Created by John Pettigrew, Talking Through My Hat explores bookish businesses and the fantastic people who create them, looking at why business are started, how they keep going and where we can take them in the future.
This week, the guest is Bookswarm’s very own hat-wearer-in-chief, Simon Appleby.
You can listen here on this very website, visit the podcast’s home page or find it in your podcasting platform of choice, including iTunes and Spotify. There are loads of other intriguing guests to listen to as well, including friends of Bookswarm Emma Barnes of Bibliocloud, and Ken Jones of Circular Software.
Yes, the day has arrived. The General Data Protection Regulation is being enforced from today, Friday 25th May.
If you have taken the first steps on your compliance journey, well done!
If you haven’t – DON’T PANIC! The Information Commissioner has been doing the media rounds this morning, saying that small businesses are not the main targets of this legislation, that they will not be actively seeking to identify non-compliance by small businesses, and that the key thing is that they can show intent and progress towards achieving compliance.
Your website is still one of the key areas where your business can easily demonstrate an effort to comply with the new laws. We’ve helped a number of our clients work on this with audits and website changes, and we’re still available to assist if needed.
Download our free white paper about GDPR, or contact us for help.
We’ve helped two clients deal with hacked WordPress sites this week. We won’t say who they were, but they both had fairly nasty infections which meant that when visitors accessed their sites, new browser tabs would open with spammy content. In one instance, the content in question included an audio element and a persistent pop-up that was tricky to close without completely closing the browser. These were not sites we built or hosted, so it was interesting to see what the issues were and I thought it would be good to share.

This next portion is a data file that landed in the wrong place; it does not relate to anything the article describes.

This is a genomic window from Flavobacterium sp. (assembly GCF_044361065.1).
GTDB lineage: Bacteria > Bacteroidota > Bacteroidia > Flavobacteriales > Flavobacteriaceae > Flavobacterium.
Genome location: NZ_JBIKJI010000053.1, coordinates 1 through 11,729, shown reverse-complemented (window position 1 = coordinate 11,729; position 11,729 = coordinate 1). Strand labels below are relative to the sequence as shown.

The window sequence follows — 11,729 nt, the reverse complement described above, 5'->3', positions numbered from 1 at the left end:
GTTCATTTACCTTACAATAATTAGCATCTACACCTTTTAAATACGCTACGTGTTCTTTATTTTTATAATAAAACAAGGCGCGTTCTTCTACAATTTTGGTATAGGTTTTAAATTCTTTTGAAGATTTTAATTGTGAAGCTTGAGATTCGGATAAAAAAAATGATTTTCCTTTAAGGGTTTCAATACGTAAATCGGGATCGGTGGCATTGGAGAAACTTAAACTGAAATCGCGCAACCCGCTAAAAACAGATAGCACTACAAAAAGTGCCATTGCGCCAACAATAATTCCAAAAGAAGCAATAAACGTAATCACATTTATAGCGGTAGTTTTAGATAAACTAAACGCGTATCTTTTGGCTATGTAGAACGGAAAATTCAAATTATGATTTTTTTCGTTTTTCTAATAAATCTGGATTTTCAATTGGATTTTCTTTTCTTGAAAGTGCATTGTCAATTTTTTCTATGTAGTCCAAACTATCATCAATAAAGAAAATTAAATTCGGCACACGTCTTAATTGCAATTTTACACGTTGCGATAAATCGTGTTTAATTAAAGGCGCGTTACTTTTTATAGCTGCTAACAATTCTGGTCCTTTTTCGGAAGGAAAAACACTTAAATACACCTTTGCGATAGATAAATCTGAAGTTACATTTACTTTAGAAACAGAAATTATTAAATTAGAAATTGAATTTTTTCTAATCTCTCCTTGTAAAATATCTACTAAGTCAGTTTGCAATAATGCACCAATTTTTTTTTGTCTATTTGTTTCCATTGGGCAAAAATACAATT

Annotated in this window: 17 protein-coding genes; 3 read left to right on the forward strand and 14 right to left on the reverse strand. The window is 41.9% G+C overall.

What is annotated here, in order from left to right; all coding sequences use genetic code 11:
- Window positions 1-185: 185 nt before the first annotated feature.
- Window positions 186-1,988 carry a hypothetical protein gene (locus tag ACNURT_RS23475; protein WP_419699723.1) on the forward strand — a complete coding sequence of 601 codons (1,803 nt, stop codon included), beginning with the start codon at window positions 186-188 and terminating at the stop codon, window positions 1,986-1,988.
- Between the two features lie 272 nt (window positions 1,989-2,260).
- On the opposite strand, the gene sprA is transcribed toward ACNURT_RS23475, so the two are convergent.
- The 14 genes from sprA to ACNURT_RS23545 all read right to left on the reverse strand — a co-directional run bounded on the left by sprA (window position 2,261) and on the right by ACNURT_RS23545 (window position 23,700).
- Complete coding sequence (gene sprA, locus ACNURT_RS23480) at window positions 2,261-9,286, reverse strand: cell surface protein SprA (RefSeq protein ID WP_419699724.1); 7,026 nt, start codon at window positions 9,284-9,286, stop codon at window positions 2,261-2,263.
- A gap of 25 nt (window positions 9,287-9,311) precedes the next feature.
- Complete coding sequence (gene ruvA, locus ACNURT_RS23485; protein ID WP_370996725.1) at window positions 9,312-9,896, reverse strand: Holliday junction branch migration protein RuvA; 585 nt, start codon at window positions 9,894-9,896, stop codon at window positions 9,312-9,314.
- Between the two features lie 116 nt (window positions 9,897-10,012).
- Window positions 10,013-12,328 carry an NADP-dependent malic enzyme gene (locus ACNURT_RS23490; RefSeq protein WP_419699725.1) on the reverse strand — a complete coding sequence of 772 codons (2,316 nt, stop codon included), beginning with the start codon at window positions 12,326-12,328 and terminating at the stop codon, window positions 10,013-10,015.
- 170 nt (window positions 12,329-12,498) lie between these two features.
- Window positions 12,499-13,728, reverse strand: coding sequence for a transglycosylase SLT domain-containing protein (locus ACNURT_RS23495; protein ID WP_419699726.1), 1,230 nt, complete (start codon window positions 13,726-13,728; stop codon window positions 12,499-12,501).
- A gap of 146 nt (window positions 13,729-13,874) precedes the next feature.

The sites had some risk factors in common:
- The use of off-the-shelf WordPress themes which had not been updated
- Out-of-date plugins
- Weak admin passwords
- No firewall installed
- No additional ‘hardening’ measures in place
WordPress is great, and now generates strong passwords by default (it didn’t used to); but failing to keep things updated (especially the WordPress core and themes) is asking for trouble – and the longer updates are left, the greater the risk. That’s why we harden every WordPress website we build, and handle maintenance for most of our clients, to keep things up-to-date and minimise risk.
In the case of these two hacked sites we managed to get them both repaired and hardened in less than an hour each, so if you know what to look for, a hacked WordPress site doesn’t have to be a big deal.
This repair service is available to everyone via our dedicated WordPress rescue service WPRescue.
Image credit: Life belt
We’ve recently completed several projects for literary agencies and we thought it would be a good opportunity to reflect on the anatomy of an effective agency website.
From experience, we think that most agents’ sites will need the following core elements:
- An introduction to the agency and its specialisms
- Information about the agents themselves, along with their supporting team
- A list of their clients, with a certain amount of information about their work (from book covers through to more detailed publication information)
- Clear and detailed information about how to submit, perhaps with a form to facilitate the process
Let’s look at those four things in a bit more detail.
It’s been ten years since I started Bookswarm. In that time, we have designed and built a lot of websites. We have made a lot of mistakes. And we have learned a lot of lessons.